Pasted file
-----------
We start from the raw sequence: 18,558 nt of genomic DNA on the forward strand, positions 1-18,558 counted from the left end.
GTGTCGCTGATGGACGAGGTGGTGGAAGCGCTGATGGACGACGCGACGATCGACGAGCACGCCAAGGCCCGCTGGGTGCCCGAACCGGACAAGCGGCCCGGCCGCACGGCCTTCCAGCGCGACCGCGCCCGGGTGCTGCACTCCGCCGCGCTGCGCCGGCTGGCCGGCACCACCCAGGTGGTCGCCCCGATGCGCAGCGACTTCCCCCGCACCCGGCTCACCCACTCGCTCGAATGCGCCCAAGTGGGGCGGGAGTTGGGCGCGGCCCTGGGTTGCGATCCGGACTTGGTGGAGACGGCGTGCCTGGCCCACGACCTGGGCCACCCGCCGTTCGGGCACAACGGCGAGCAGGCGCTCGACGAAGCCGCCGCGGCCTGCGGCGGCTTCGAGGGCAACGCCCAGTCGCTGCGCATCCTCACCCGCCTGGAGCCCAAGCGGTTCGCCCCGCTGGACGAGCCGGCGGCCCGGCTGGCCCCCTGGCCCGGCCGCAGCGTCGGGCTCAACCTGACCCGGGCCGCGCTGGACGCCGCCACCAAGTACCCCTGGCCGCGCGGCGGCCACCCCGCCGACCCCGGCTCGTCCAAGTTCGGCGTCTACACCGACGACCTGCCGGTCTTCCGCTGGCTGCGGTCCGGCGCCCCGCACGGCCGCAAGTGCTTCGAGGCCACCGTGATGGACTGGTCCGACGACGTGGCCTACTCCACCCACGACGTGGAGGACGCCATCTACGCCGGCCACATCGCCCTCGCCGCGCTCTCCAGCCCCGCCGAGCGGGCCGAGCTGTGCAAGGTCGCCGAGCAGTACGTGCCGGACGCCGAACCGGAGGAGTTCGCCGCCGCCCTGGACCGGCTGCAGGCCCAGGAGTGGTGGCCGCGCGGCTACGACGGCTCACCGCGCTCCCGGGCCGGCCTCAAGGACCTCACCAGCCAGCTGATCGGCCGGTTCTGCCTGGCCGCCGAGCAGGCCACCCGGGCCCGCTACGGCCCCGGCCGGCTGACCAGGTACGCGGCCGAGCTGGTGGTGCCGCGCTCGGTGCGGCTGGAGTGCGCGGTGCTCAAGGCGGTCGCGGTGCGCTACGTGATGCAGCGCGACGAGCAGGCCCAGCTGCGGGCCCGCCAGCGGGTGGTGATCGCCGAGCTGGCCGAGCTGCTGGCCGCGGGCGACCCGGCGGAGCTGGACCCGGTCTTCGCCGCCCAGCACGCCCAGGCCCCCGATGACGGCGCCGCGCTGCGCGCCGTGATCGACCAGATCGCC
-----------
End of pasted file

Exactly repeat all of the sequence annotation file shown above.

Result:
We start from the raw sequence: 18,558 nt of genomic DNA on the forward strand, positions 1-18,558 counted from the left end.
GTGTCGCTGATGGACGAGGTGGTGGAAGCGCTGATGGACGACGCGACGATCGACGAGCACGCCAAGGCCCGCTGGGTGCCCGAACCGGACAAGCGGCCCGGCCGCACGGCCTTCCAGCGCGACCGCGCCCGGGTGCTGCACTCCGCCGCGCTGCGCCGGCTGGCCGGCACCACCCAGGTGGTCGCCCCGATGCGCAGCGACTTCCCCCGCACCCGGCTCACCCACTCGCTCGAATGCGCCCAAGTGGGGCGGGAGTTGGGCGCGGCCCTGGGTTGCGATCCGGACTTGGTGGAGACGGCGTGCCTGGCCCACGACCTGGGCCACCCGCCGTTCGGGCACAACGGCGAGCAGGCGCTCGACGAAGCCGCCGCGGCCTGCGGCGGCTTCGAGGGCAACGCCCAGTCGCTGCGCATCCTCACCCGCCTGGAGCCCAAGCGGTTCGCCCCGCTGGACGAGCCGGCGGCCCGGCTGGCCCCCTGGCCCGGCCGCAGCGTCGGGCTCAACCTGACCCGGGCCGCGCTGGACGCCGCCACCAAGTACCCCTGGCCGCGCGGCGGCCACCCCGCCGACCCCGGCTCGTCCAAGTTCGGCGTCTACACCGACGACCTGCCGGTCTTCCGCTGGCTGCGGTCCGGCGCCCCGCACGGCCGCAAGTGCTTCGAGGCCACCGTGATGGACTGGTCCGACGACGTGGCCTACTCCACCCACGACGTGGAGGACGCCATCTACGCCGGCCACATCGCCCTCGCCGCGCTCTCCAGCCCCGCCGAGCGGGCCGAGCTGTGCAAGGTCGCCGAGCAGTACGTGCCGGACGCCGAACCGGAGGAGTTCGCCGCCGCCCTGGACCGGCTGCAGGCCCAGGAGTGGTGGCCGCGCGGCTACGACGGCTCACCGCGCTCCCGGGCCGGCCTCAAGGACCTCACCAGCCAGCTGATCGGCCGGTTCTGCCTGGCCGCCGAGCAGGCCACCCGGGCCCGCTACGGCCCCGGCCGGCTGACCAGGTACGCGGCCGAGCTGGTGGTGCCGCGCTCGGTGCGGCTGGAGTGCGCGGTGCTCAAGGCGGTCGCGGTGCGCTACGTGATGCAGCGCGACGAGCAGGCCCAGCTGCGGGCCCGCCAGCGGGTGGTGATCGCCGAGCTGGCCGAGCTGCTGGCCGCGGGCGACCCGGCGGAGCTGGACCCGGTCTTCGCCGCCCAGCACGCCCAGGCCCCCGATGACGGCGCCGCGCTGCGCGCCGTGATCGACCAGATCGCC